MDC leader Nelson Chamisa. Picture: TIMESLIVE
MDC leader Nelson Chamisa. Picture: TIMESLIVE

President Emmerson Mnangagwa failed to attend a meeting organised by Zimbabwe’s churches to mediate talks between him and opposition leader Nelson Chamisa.

Mnangagwa, who had previously expressed interest in attending, sent his defence minister, Oppah Muchinguri-Kashiri, to represent him. The president’s no-show was largely seen as a reciprocal move against Chamisa, who on Wednesday snubbed Mnangagwa’s meeting to lay the framework for dialogue with all opposition parties.

The two political leaders have not met since the elections in July 2018, which Mnangagwa narrowly won. Chamisa has contested the poll outcome, maintaining that Mnangagwa was an illegitimate leader who rigged the poll.

Relations between the two further deteriorated in this year after 12 people died when the military was deployed to squash protests over a fuel increase.

Mnangagwa accuses Chamisa’s Movement for Democratic Change (MDC) of inciting the violent demonstrations while the opposition has criticised the brutal response by the army, which has been accused of using live ammunition, and abducting and raping citizens. Opposition MPs and party supporters have also been arrested and jailed.

Church leaders said they had stepped in to bring political parties together and lay the foundation for talks about the revival of the economy and national healing.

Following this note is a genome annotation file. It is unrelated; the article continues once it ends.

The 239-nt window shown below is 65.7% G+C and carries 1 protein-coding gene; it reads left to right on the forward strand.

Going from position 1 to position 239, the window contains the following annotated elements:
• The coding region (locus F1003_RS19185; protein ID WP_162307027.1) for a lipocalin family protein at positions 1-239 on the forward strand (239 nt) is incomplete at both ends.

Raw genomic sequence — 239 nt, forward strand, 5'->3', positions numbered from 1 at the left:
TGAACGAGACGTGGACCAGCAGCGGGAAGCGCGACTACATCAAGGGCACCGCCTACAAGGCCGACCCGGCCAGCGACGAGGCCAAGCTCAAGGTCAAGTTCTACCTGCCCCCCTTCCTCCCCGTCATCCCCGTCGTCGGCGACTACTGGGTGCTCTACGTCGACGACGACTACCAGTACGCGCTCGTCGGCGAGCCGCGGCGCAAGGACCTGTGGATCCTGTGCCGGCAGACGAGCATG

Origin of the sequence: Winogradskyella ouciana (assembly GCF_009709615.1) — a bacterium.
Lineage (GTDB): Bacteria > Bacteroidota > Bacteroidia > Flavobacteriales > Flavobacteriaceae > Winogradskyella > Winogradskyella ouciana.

In an interview with journalists at the end of the meeting, Chamisa said Mnangagwa’s absence at the church meeting was “unfortunate and totally regrettable”.

Chamisa said the church-organised event was a better platform than Mnangagwa’s Wednesday meeting, which was at his official residence, State House. “These are neutral platforms where we are supposed to come together and look at our country. We can’t use State House, where one party is an actor, chooses the venue, the agenda, the participants.

“The church is a neutral platform, it’s a neutral gate to find each other. There is no other soft landing platform other than the church.”

The opposition leader accused Mnangagwa of playing a game of cat and mouse.

“Dialogue is the only answer, we can’t run away from each other, when I go to platforms where I expect to see him he disappears, when he invites me to platforms where he knows I will not be able to come, he then pitches up. We have to avoid this cat-and-mouse [game].”

In a speech read for him by Muchinguri-Kashiri, Mnangagwa promised to work with the church in facilitating national dialogue. “My government appreciates the role of the church. My door will remain opened.”

In an address to the gathering, a representative of the churches Rev Simba Mutandwa said the country was in urgent need of dialogue.

“The last few days have confirmed what the church has always viewed as the three diseases afflicting the well-being of our nation: unhealed and broken relationships; weak foundations of constitutional democracy; and an ailing economy.”